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    PA Workers Compensation 101 – Understanding Your Rights in Pennsylvania

    No matter what industry you work in or what type of work you do, when you’ve been hurt on the job you have a lot of challenges in store. We know that your primary goal is to get better, but that’s going to take medical attention and time. Getting the compensation that you need to cover your injuries and your time away from work shouldn’t be a chore, but it often is. In the state of Pennsylvania, the process can be extremely complex and time-consuming, especially if you attempt to go it alone. Having an experienced Pennsylvania Workers’ Compensation law firm by your side to represent you can greatly increase your chances of having your claim approved. At Vanasse Law, we have extensive knowledge of Pennsylvania’s Workers’ Compensation process. We know what needs to be done and will help you at every step along the way.

    It can be hard to know what to do after you’ve been hurt at work. The Pennsylvania Workers’ Compensation system can be overwhelming and it’s easy to miss an important step or deadline. That’s why it’s so important to have an experienced attorney to guide you through the process.  The first thing that you need to do is to report your accident and any resulting injury to your employer. You must do this within 120 days of knowing that your condition is work-related – if you miss this deadline, your employer is not required to provide you with these essential benefits. After this, you are required to see one of your employer’s approved workers’ compensation doctors for the first 90 days of your injury. If your employer has a list of these physicians posted and you fail to use one of them, your employer is able to deny paying medical bills incurred during those first ninety days.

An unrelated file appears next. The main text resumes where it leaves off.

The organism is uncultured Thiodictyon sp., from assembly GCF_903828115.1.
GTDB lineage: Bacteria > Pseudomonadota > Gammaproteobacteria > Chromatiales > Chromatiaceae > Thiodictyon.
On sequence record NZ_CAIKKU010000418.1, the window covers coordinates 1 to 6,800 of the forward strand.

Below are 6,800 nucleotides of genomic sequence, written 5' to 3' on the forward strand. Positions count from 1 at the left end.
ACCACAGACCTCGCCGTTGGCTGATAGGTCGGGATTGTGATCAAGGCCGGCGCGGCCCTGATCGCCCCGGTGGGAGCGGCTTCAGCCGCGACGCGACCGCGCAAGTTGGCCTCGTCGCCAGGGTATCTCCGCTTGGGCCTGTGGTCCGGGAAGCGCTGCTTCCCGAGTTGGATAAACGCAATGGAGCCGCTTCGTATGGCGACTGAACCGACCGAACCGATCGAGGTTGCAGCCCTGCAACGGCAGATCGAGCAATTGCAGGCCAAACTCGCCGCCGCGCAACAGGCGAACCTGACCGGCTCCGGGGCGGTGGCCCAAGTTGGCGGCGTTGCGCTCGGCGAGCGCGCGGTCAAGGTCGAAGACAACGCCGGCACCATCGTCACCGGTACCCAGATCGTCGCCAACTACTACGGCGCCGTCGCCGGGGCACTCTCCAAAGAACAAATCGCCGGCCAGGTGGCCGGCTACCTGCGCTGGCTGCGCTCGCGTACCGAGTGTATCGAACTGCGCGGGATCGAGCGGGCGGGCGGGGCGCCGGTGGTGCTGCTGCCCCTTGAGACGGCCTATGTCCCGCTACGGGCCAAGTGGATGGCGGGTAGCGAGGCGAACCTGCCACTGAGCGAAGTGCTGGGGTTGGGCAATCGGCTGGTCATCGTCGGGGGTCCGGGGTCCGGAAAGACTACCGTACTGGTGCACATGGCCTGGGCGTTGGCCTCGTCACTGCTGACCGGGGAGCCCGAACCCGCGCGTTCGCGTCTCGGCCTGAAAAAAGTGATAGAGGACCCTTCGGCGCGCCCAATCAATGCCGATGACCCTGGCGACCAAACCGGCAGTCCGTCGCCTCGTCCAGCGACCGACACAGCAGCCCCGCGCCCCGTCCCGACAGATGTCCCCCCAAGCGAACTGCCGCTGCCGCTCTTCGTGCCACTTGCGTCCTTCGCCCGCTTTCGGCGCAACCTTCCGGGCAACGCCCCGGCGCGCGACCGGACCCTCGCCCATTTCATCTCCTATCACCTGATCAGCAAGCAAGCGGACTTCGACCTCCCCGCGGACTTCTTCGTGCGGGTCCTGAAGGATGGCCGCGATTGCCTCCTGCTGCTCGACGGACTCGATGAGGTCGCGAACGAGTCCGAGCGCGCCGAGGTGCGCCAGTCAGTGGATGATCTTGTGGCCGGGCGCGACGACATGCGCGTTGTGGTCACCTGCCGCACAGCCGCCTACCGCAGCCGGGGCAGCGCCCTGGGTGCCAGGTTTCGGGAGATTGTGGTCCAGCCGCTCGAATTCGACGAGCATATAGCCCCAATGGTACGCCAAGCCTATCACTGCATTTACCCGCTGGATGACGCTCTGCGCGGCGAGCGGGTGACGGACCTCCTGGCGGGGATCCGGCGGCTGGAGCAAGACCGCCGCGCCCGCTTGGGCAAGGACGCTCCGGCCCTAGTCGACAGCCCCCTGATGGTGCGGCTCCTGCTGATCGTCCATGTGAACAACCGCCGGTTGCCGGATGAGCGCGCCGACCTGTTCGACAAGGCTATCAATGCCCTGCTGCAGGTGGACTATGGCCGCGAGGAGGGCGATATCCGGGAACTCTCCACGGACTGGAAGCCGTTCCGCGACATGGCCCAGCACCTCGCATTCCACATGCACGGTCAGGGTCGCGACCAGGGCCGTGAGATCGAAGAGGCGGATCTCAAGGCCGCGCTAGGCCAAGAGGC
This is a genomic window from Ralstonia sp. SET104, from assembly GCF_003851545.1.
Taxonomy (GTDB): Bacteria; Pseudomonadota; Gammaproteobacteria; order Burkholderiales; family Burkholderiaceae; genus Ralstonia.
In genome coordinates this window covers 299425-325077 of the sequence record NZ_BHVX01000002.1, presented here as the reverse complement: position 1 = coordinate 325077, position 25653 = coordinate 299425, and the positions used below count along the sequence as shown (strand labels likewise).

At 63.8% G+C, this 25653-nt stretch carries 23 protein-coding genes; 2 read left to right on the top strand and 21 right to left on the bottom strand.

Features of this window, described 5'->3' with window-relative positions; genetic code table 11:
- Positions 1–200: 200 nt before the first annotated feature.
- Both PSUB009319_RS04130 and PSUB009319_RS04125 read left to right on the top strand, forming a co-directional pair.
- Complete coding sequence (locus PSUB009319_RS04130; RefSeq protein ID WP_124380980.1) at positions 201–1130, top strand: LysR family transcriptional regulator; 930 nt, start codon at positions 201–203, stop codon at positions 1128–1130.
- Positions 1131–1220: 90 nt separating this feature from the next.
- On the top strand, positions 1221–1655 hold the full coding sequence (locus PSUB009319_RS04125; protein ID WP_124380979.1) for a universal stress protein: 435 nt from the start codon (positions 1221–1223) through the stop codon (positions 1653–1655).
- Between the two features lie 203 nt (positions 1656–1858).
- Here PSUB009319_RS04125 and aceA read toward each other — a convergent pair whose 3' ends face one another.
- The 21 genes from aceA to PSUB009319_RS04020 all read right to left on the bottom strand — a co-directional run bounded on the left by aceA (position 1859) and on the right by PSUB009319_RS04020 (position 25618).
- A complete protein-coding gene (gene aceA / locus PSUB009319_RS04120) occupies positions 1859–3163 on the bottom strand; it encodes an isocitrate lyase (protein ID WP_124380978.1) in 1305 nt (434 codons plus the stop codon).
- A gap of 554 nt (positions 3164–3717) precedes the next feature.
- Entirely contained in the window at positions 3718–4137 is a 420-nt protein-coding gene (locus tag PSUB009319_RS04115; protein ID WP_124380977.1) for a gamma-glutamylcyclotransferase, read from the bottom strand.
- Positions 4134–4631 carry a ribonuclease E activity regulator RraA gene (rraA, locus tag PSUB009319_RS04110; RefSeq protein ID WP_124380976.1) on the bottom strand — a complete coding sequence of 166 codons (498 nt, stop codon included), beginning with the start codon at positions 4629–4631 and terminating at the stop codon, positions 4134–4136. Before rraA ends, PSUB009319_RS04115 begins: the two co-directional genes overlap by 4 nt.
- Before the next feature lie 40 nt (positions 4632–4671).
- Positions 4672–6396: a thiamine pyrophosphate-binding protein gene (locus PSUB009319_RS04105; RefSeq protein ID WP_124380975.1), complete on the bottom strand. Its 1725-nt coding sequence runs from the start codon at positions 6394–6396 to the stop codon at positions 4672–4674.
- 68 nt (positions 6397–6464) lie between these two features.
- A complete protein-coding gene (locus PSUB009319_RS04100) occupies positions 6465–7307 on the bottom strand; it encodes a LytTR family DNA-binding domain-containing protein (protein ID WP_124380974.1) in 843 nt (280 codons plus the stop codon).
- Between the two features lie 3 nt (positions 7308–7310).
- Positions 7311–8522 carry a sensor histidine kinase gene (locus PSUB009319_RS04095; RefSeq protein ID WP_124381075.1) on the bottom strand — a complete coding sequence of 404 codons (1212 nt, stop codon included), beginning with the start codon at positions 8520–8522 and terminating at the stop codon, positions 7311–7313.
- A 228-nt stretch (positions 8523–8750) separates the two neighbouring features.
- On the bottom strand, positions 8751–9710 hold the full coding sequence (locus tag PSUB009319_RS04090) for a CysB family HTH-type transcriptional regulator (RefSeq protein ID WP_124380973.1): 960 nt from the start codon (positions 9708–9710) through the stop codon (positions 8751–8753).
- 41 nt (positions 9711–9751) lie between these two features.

Once you have reported your injury, your employer needs to file a “First Report of Occupational Injury” with their insurance company as well as the Bureau of Workers’ Compensation. Upon receipt of this form, the insurance company has 21 days in which to review the claim and accept it or deny it. Your employer also needs to accept or deny responsibility for your injury. Denial will result in you receiving a Notice of Compensation Denial, while acceptance results in a Notice of Compensation Payable. If you are denied you will need to file a claim petition within three years of the day of your injury. This will lead to a hearing in front of a judge to determine whether you are entitled to benefits or not.

    As you can see, the Pennsylvania Workers’ Compensation process is highly specific and complicated, but the experienced workers’ compensation attorneys at Vanasse Law have been working with the system for many years and can anticipate and address all of the potential outcomes. Call us today to set up an appointment to discuss your situation and see how we can help.

    Learn more about PA Workers Compensation HERE.